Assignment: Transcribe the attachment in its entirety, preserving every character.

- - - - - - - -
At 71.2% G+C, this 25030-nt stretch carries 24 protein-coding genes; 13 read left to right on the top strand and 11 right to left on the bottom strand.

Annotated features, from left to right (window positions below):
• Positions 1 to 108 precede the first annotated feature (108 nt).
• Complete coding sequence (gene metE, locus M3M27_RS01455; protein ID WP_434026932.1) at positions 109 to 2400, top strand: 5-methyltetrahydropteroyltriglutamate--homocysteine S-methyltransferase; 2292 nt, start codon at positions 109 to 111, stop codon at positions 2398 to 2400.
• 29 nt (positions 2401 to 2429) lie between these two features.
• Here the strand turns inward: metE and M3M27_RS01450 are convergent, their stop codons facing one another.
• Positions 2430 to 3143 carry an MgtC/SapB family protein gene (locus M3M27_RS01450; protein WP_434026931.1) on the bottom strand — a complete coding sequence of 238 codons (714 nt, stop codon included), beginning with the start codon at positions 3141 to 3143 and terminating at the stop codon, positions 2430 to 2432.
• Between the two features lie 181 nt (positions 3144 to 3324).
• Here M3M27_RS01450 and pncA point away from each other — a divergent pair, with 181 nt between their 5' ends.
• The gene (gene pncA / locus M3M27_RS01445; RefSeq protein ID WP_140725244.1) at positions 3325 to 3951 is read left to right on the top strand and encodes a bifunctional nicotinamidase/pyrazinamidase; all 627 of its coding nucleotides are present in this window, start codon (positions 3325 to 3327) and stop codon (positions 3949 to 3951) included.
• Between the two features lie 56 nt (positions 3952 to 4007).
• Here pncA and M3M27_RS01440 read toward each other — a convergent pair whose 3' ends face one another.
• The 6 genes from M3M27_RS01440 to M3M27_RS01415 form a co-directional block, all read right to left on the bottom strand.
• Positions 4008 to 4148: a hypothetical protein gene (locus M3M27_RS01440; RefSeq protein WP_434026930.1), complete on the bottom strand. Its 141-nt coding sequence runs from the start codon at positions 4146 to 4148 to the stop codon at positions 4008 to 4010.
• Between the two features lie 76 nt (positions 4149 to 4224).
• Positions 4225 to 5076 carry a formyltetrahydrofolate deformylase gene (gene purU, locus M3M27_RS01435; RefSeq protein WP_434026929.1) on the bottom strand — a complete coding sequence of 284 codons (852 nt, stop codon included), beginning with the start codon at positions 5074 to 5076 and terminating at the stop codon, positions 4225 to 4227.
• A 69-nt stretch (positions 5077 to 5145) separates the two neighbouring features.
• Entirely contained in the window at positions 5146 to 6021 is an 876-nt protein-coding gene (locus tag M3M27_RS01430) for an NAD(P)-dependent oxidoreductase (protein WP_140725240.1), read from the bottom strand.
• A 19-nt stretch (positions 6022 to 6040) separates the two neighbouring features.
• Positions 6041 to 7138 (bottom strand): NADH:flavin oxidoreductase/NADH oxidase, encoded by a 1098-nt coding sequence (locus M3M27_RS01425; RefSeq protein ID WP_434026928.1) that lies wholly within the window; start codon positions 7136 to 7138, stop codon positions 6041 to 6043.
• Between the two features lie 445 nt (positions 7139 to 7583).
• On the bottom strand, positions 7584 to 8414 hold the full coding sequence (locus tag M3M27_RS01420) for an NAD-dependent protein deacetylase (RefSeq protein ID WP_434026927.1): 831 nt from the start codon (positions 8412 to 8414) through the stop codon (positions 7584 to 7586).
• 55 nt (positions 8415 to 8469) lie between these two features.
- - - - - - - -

At 71.2% G+C, this 25030-nt stretch carries 24 protein-coding genes; 13 read left to right on the top strand and 11 right to left on the bottom strand.

Annotated features, from left to right (window positions below):
• Positions 1 to 108 precede the first annotated feature (108 nt).
• Complete coding sequence (gene metE, locus M3M27_RS01455; protein ID WP_434026932.1) at positions 109 to 2400, top strand: 5-methyltetrahydropteroyltriglutamate--homocysteine S-methyltransferase; 2292 nt, start codon at positions 109 to 111, stop codon at positions 2398 to 2400.
• 29 nt (positions 2401 to 2429) lie between these two features.
• Here the strand turns inward: metE and M3M27_RS01450 are convergent, their stop codons facing one another.
• Positions 2430 to 3143 carry an MgtC/SapB family protein gene (locus M3M27_RS01450; protein WP_434026931.1) on the bottom strand — a complete coding sequence of 238 codons (714 nt, stop codon included), beginning with the start codon at positions 3141 to 3143 and terminating at the stop codon, positions 2430 to 2432.
• Between the two features lie 181 nt (positions 3144 to 3324).
• Here M3M27_RS01450 and pncA point away from each other — a divergent pair, with 181 nt between their 5' ends.
• The gene (gene pncA / locus M3M27_RS01445; RefSeq protein ID WP_140725244.1) at positions 3325 to 3951 is read left to right on the top strand and encodes a bifunctional nicotinamidase/pyrazinamidase; all 627 of its coding nucleotides are present in this window, start codon (positions 3325 to 3327) and stop codon (positions 3949 to 3951) included.
• Between the two features lie 56 nt (positions 3952 to 4007).
• Here pncA and M3M27_RS01440 read toward each other — a convergent pair whose 3' ends face one another.
• The 6 genes from M3M27_RS01440 to M3M27_RS01415 form a co-directional block, all read right to left on the bottom strand.
• Positions 4008 to 4148: a hypothetical protein gene (locus M3M27_RS01440; RefSeq protein WP_434026930.1), complete on the bottom strand. Its 141-nt coding sequence runs from the start codon at positions 4146 to 4148 to the stop codon at positions 4008 to 4010.
• Between the two features lie 76 nt (positions 4149 to 4224).
• Positions 4225 to 5076 carry a formyltetrahydrofolate deformylase gene (gene purU, locus M3M27_RS01435; RefSeq protein WP_434026929.1) on the bottom strand — a complete coding sequence of 284 codons (852 nt, stop codon included), beginning with the start codon at positions 5074 to 5076 and terminating at the stop codon, positions 4225 to 4227.
• A 69-nt stretch (positions 5077 to 5145) separates the two neighbouring features.
• Entirely contained in the window at positions 5146 to 6021 is an 876-nt protein-coding gene (locus tag M3M27_RS01430) for an NAD(P)-dependent oxidoreductase (protein WP_140725240.1), read from the bottom strand.
• A 19-nt stretch (positions 6022 to 6040) separates the two neighbouring features.
• Positions 6041 to 7138 (bottom strand): NADH:flavin oxidoreductase/NADH oxidase, encoded by a 1098-nt coding sequence (locus M3M27_RS01425; RefSeq protein ID WP_434026928.1) that lies wholly within the window; start codon positions 7136 to 7138, stop codon positions 6041 to 6043.
• Between the two features lie 445 nt (positions 7139 to 7583).
• On the bottom strand, positions 7584 to 8414 hold the full coding sequence (locus tag M3M27_RS01420) for an NAD-dependent protein deacetylase (RefSeq protein ID WP_434026927.1): 831 nt from the start codon (positions 8412 to 8414) through the stop codon (positions 7584 to 7586).
• 55 nt (positions 8415 to 8469) lie between these two features.